Sailing: Shockwave surprised by spinnaker snarl-up

A slow, hot race was in prospect but there was a brisk and cooling breeze for the 248 entries in the Rolex Fastnet Race, which set off from Cowes yesterday morning. Ahead of them were 608 miles in conditions where sun block was likely to be more in evidence than oilskins.

Just past Yarmouth, before the yachts had even left the Solent, predictions of developing sea breezes from the south-west had already come true, though that meant working against a headwind.

Some pessimists, looking forward by two to three days, were predicting a vast, windless area around the Isles of Scilly, which would create a major parking area. The sight of the yachts leaving the Medina River dutifully testing, as the rules require, their storm sails seemed rather incongruous.

The 608-mile course takes them down the Channel, across the Irish Sea and out to the Fastnet Rock, with its famous lighthouse, just off the south-west tip of Ireland. Once round it, they make their way back to the finish in Plymouth, and, for some, it could be a long way.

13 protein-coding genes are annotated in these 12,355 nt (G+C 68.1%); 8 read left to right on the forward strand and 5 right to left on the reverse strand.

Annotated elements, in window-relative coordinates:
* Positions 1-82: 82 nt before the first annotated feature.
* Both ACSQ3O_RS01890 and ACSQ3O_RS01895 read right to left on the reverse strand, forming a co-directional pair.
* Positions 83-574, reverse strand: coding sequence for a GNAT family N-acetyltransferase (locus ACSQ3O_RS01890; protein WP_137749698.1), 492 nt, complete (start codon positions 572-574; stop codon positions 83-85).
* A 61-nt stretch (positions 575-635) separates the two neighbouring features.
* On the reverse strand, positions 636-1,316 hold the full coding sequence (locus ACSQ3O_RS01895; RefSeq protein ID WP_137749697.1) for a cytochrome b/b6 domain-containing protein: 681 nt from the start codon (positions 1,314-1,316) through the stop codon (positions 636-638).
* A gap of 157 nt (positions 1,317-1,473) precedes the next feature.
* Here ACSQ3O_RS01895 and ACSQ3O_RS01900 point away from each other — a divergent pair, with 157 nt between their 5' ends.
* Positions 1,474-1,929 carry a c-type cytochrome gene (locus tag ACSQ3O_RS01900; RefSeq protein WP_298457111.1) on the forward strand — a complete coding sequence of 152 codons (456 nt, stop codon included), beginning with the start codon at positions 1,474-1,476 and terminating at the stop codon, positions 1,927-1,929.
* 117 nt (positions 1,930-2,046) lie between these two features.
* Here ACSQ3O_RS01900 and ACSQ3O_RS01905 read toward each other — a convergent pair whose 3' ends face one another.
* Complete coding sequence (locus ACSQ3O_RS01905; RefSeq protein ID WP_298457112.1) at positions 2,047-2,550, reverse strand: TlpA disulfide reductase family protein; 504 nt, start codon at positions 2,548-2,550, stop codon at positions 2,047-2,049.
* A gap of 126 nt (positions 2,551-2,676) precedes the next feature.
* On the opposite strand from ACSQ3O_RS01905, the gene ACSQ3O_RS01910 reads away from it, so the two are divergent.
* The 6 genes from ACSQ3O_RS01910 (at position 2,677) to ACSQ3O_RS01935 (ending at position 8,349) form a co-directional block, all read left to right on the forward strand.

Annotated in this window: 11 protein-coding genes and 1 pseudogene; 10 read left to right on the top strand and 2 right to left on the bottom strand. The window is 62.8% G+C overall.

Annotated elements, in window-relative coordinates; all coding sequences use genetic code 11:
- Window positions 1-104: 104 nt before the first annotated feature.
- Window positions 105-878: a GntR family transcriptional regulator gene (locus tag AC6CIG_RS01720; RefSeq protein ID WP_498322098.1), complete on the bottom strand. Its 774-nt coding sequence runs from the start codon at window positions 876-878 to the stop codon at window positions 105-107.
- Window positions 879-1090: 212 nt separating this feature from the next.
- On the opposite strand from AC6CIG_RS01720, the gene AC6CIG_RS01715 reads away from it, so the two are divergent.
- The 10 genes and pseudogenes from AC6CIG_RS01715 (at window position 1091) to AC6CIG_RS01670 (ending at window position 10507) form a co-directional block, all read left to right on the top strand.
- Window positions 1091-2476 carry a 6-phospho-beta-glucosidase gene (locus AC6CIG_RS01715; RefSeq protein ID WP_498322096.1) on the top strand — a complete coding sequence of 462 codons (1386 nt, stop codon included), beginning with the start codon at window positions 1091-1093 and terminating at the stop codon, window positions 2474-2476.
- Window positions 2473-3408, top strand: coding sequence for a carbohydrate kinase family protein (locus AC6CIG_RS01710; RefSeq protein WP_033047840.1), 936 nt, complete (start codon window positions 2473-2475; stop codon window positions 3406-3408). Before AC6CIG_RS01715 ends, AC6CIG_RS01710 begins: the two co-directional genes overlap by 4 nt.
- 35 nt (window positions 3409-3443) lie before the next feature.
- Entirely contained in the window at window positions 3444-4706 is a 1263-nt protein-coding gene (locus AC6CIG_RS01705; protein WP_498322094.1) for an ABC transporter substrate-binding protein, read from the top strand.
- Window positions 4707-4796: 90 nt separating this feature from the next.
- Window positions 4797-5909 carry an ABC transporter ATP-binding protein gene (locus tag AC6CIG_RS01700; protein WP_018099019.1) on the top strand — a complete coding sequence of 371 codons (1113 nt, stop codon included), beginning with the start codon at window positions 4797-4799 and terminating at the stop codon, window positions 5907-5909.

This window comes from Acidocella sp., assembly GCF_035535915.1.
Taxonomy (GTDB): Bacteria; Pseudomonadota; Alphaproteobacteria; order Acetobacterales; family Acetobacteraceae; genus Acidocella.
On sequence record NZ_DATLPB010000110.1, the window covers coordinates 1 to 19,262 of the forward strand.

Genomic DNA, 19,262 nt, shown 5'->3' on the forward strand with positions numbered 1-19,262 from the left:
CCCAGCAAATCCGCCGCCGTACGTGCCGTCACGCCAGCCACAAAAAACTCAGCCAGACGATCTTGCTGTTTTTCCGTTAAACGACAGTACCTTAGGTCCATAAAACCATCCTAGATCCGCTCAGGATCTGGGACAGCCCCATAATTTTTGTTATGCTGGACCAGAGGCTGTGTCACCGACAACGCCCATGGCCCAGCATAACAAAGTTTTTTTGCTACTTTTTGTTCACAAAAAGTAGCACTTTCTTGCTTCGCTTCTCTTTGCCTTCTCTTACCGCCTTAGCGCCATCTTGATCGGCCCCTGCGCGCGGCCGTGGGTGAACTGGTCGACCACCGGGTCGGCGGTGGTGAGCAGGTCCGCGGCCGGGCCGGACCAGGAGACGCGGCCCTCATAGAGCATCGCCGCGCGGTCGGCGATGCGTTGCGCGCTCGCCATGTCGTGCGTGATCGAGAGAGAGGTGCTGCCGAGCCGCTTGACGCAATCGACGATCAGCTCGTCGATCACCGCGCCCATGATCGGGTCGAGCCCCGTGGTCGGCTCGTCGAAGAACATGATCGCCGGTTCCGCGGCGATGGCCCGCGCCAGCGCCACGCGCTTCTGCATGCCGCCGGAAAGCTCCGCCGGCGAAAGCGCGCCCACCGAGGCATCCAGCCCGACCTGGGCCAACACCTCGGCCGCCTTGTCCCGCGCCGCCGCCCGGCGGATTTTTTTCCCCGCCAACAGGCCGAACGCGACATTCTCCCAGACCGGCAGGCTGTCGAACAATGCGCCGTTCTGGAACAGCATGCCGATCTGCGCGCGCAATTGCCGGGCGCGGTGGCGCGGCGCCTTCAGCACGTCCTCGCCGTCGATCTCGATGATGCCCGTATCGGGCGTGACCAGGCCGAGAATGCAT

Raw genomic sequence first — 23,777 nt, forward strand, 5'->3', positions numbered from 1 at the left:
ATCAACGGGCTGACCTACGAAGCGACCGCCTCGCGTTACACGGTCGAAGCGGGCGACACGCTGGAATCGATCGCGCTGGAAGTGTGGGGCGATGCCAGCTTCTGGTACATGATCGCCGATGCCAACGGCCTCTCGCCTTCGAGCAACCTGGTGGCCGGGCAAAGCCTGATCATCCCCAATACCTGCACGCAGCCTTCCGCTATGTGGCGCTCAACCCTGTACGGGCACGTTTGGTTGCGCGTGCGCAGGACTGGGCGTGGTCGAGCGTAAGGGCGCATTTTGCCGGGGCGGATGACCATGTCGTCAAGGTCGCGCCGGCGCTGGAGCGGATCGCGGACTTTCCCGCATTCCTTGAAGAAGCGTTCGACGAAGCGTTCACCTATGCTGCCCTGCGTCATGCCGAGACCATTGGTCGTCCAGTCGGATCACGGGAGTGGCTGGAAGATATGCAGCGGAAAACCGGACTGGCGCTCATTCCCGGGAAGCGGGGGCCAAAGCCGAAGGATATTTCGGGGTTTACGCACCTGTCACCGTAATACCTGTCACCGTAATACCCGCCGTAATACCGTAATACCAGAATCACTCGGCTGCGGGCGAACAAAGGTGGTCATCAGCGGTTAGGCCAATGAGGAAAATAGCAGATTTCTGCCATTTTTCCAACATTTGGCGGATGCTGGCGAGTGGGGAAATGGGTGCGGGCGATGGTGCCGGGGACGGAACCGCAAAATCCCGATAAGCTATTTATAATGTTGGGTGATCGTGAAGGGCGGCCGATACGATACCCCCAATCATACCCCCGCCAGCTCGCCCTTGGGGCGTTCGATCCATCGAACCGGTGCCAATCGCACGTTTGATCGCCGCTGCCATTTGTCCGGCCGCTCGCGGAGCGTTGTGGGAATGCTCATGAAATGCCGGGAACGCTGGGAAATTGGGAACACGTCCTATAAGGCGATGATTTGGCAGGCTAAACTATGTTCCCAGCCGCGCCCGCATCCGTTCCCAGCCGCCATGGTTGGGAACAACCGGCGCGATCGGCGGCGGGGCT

The race to be first home in the monohulls should be led by Neville Crichton's Shockwave. The sleek, silver 90-footer won the Sydney to Hobart Race eight months ago and wants to take the two top prizes in ocean racing in the same season.

Unfortunately, a spinnaker snarl-up allowed Robert McNeil's 86ft sled, Zephyrus V, to storm ahead. Also up against Crichton is Mike Slade's 97ft Leopard and Charles Dunstone's 76ft Enigma.

But Crichton, the Sydney-based New Zealander, has a powerful crew, including the Volvo Race skipper Erle Williams and the GBR Challenge America's Cup tactician, Adrian Stead, with Ian "Freshy" Burns from Crichton's adopted home of Sydney as navigator.

Enjoying a race of their own is a clutch of Open 60s, with Mike Golding taking Ecover for its last major outing before taking over the new yacht built in New Zealand with which he hopes to attack the singlehanded, non-stop Vendée Globe round-the-world race next year. Against him is a crew skippered by Nick Moloney in Ellen MacArthur's former Kingfisher, now sailing as Skandia Set Sail.

A few minutes late to the start and still sorting out his 100ft catamaran, Legato, Tony Bullimore should finish first if the winds are kind, but there are some nimble multihulls less than half his length which may give him a major headache.

There were testing times to come last night, especially in the fickle breezes, as the navigators would have to decide whether they hug the coast or head offshore - a decision based on the often conflicting variables of wind and tidal current.

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